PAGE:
Saturday, September 08, 2007

the missing piece

As summer draws to a close I am forced to face facts: this hasn't been the best of times for me. I haven't been able to put my finger on it since I've been home, but there have just been too many mood swings, too many mornings when getting out of bed has had the same appeal as licking the drain after a garbage man's shower. My parents and boyfriend have taken the brunt of it - whether dealing with my moods or accepting once again that I just don't have the emotional energy to actively participate in the phone calls that keep us sane. During my time away from home the moods have lifted. I had a blast with friends in Portland (that post never did make it up but perhaps the pictures will eventually) and Southern California, and with the Frenchman in Alabama last week. Each time I return though I'm caught off guard at how quickly the dark hole of an unidentifiable oppressor seeps back in.

Tonight I figured it out, and while I wish I could say it was due to my own soul searching and insight, it was more the result of listening to one of my cousins bring me up to date on some recent events in her life. In the process of dealing with the sort of craziness that is only born of love and family, she's had to revisit some aspects of her past that she's never laid to rest. During this process (being guided by a therapist) she was asked to identify her "safe place." Listening to her story I realized that my anger and anxiety this summer is a direct result of having lost my own safe place.

My grandparents house is on the edge of a field and sits beneath the watchful eye of Jack's Peak. There has always been a magic to this house, whether it was the smell of rose pedals as we crushed them with the ancient mortal and pestal that Grandpa had dug up, or the feel of the orange shag rug beneath our feet as my cousins and I danced to "Sunrise, Sunset," played by invisible hands on the electric organ. The walls have absorbed decades of family songs, and bear the faintest traces of generations being lulled to sleep next to a crackling fire in the living room. For as long as I can remember I credited the family this house fostered as the greatest blessing in my life. I saw how special my grandparents legacy was, how with a quick stroke of an e minor chord, we'd all chime in on Grandpa's favorite song. I have always known that not everyone has been lucky enough to know or appreciate this magic.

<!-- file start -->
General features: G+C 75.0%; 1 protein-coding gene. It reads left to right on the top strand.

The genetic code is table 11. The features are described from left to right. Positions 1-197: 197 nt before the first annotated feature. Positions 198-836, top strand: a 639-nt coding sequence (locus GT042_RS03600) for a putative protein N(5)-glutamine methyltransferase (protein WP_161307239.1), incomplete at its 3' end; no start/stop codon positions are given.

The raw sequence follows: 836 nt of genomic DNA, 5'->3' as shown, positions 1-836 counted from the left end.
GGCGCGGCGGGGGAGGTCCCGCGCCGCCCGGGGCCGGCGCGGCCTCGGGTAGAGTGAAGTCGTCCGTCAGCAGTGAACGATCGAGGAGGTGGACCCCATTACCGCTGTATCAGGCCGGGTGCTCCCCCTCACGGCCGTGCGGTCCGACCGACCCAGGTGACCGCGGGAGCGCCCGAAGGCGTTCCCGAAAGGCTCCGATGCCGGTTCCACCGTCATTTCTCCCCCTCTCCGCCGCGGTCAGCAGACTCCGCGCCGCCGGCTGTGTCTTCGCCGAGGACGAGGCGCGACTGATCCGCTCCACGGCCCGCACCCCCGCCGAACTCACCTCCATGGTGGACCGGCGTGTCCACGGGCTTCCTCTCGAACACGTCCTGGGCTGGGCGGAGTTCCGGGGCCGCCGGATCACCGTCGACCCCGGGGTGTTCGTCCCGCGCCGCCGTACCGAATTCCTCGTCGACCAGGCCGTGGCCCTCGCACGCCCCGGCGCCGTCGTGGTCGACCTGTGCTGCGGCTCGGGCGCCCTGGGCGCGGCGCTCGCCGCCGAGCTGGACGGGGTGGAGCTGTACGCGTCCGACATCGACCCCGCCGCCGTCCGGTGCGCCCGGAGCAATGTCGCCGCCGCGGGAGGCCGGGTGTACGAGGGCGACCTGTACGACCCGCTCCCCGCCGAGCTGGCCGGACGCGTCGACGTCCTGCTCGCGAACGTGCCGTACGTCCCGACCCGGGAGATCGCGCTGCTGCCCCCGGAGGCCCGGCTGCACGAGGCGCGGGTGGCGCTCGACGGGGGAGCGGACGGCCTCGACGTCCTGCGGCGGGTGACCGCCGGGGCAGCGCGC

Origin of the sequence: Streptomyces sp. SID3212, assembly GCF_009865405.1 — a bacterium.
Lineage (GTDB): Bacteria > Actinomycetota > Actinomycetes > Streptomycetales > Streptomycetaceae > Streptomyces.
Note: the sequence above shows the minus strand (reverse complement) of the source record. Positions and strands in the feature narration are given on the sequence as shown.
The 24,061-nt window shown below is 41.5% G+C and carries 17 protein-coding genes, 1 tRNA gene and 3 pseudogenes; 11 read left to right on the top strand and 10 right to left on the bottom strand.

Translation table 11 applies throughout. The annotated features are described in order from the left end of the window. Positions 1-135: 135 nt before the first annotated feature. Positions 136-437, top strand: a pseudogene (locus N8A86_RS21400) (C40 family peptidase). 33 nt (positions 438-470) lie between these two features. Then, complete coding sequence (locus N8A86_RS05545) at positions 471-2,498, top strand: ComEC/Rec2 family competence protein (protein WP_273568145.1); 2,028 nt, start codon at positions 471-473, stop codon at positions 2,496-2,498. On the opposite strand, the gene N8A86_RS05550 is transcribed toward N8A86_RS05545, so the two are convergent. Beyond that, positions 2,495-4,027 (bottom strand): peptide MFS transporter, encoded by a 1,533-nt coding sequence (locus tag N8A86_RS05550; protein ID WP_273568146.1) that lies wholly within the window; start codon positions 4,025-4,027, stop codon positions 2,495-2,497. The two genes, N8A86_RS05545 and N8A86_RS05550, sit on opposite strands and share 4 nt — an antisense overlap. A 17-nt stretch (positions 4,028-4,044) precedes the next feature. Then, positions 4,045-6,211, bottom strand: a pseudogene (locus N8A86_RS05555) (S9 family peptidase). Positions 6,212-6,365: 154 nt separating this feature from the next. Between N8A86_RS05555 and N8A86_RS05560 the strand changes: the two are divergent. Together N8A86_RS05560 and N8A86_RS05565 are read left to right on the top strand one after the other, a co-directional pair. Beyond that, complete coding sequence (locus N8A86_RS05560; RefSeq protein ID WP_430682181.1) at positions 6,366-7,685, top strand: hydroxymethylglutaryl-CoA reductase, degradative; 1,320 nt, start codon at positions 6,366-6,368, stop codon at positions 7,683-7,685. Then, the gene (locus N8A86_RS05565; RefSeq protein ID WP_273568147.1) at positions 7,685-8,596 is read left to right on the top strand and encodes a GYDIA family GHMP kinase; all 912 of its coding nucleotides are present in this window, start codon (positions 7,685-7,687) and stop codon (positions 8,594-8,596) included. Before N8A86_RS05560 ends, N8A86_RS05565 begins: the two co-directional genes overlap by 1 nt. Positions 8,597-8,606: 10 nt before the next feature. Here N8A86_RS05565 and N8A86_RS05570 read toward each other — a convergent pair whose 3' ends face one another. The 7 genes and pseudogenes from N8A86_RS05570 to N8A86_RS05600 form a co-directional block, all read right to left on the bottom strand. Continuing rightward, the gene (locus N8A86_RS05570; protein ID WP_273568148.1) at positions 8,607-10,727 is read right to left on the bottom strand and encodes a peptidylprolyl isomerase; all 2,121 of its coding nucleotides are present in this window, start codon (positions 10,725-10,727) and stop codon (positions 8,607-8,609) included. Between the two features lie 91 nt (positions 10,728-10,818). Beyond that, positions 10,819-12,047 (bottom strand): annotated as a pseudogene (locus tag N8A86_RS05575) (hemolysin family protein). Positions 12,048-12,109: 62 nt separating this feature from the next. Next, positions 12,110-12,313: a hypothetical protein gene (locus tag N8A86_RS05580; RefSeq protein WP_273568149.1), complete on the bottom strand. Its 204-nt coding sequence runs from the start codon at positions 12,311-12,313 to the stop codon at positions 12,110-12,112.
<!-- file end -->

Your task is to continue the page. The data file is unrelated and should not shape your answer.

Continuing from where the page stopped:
When my parents decided to move into my grandparents house (at that point vacant for 11 years since their deaths) I had mixed feelings. On the one hand, we were leaving another home I'd loved, on the other, I would now come home to the place I'd always identified as home in my heart. My relationship with this house revolved around the core understanding that no matter where you go, you have a place to come home to where you can regain a sense of peace. I think I've needed that more than ever coming back from South Africa, and I just haven't found it. The memories are feeling more and more like exagerated assumptions and the ties I thought this house represented appear fragmented. It's too confusing and painful to explain in depth, but perhaps recognizing this loss is the first step in overcoming the powerful sadness that has accompanied all of the daily blessings this summer that I have not been able to focus my energies on. For in times of sadness, the blessings never go away. They're there, almost taunting you to get the hell out of your clouds and back into the reality of your life. If only you knew how to make that reality feel more like home and the safe place it used to represent.



Blogger Heather said...

This is a really beautiful post and I hope you're able to work through some of these things. It's never easy though, is it?

9/09/2007 6:08 AM  
Blogger K said...

I love this post. It's content really made me think. Now I'm trying to figure out what my safe place is...because I think we all need one.

I know there is a place in nature over recent years that I have grown to love, but from my childhood....

You really made me think.

9/10/2007 7:55 AM  
Blogger Natalie said...

That was a really great post. I know what you mean though, sometimes the things that have always been reassuring and familiar lose some of that charm. It is hard to get it back but I hope you do.

9/10/2007 2:25 PM  
Blogger Eve said...


I also think there's something so unsettling about returning after a cathartic trip abroad, especially someplace that is so utterly different from home, and coming back so changed, but somehow everything else is also changed, but in a way that seems to have left you behind. Or something. It's change that's so hard to deal with, but when it happens while you're away, it's really jarring.

At least that's my take on it.

9/11/2007 12:57 AM  
Blogger Mood Indigo said...

heather - thanks, and nope, it's not!

K - Let me know when you figure it out. We do all need one :) I think I need to focus changing my perspective a bit - perhaps less on a physical space and more on an emotional space...

Natalie - thanks :)

Eve - definitely. Although I think these changes have less to do with my trip, and more to do with the general aging and evolution of people and families. There is good and bad involved in this - I think I just have an eternal desire not to grow up!

9/11/2007 4:29 PM  

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